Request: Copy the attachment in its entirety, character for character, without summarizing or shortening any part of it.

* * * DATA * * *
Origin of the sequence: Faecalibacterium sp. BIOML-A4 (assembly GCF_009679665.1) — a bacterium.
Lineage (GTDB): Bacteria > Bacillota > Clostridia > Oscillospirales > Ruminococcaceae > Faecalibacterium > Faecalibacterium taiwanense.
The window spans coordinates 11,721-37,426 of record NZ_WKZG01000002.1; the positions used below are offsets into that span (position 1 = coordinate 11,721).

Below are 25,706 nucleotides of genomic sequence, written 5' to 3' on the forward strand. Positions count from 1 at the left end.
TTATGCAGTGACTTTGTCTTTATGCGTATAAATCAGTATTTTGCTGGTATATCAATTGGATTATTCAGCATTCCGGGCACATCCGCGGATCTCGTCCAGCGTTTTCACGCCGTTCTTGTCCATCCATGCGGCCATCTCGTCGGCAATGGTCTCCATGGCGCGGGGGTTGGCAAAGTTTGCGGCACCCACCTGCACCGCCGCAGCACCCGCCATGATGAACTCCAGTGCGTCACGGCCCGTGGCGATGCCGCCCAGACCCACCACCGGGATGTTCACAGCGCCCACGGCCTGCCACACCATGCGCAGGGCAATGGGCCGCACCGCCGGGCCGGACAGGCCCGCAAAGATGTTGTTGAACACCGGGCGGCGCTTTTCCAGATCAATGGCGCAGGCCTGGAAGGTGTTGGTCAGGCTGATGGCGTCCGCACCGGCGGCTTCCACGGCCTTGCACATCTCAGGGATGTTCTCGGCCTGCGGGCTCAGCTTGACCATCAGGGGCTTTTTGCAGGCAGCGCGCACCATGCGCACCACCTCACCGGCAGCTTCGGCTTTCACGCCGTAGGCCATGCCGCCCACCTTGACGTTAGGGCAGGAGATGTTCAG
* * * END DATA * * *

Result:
Origin of the sequence: Faecalibacterium sp. BIOML-A4 (assembly GCF_009679665.1) — a bacterium.
Lineage (GTDB): Bacteria > Bacillota > Clostridia > Oscillospirales > Ruminococcaceae > Faecalibacterium > Faecalibacterium taiwanense.
The window spans coordinates 11,721-37,426 of record NZ_WKZG01000002.1; the positions used below are offsets into that span (position 1 = coordinate 11,721).

Below are 25,706 nucleotides of genomic sequence, written 5' to 3' on the forward strand. Positions count from 1 at the left end.
TTATGCAGTGACTTTGTCTTTATGCGTATAAATCAGTATTTTGCTGGTATATCAATTGGATTATTCAGCATTCCGGGCACATCCGCGGATCTCGTCCAGCGTTTTCACGCCGTTCTTGTCCATCCATGCGGCCATCTCGTCGGCAATGGTCTCCATGGCGCGGGGGTTGGCAAAGTTTGCGGCACCCACCTGCACCGCCGCAGCACCCGCCATGATGAACTCCAGTGCGTCACGGCCCGTGGCGATGCCGCCCAGACCCACCACCGGGATGTTCACAGCGCCCACGGCCTGCCACACCATGCGCAGGGCAATGGGCCGCACCGCCGGGCCGGACAGGCCCGCAAAGATGTTGTTGAACACCGGGCGGCGCTTTTCCAGATCAATGGCGCAGGCCTGGAAGGTGTTGGTCAGGCTGATGGCGTCCGCACCGGCGGCTTCCACGGCCTTGCACATCTCAGGGATGTTCTCGGCCTGCGGGCTCAGCTTGACCATCAGGGGCTTTTTGCAGGCAGCGCGCACCATGCGCACCACCTCACCGGCAGCTTCGGCTTTCACGCCGTAGGCCATGCCGCCCACCTTGACGTTAGGGCAGGAGATGTTCAG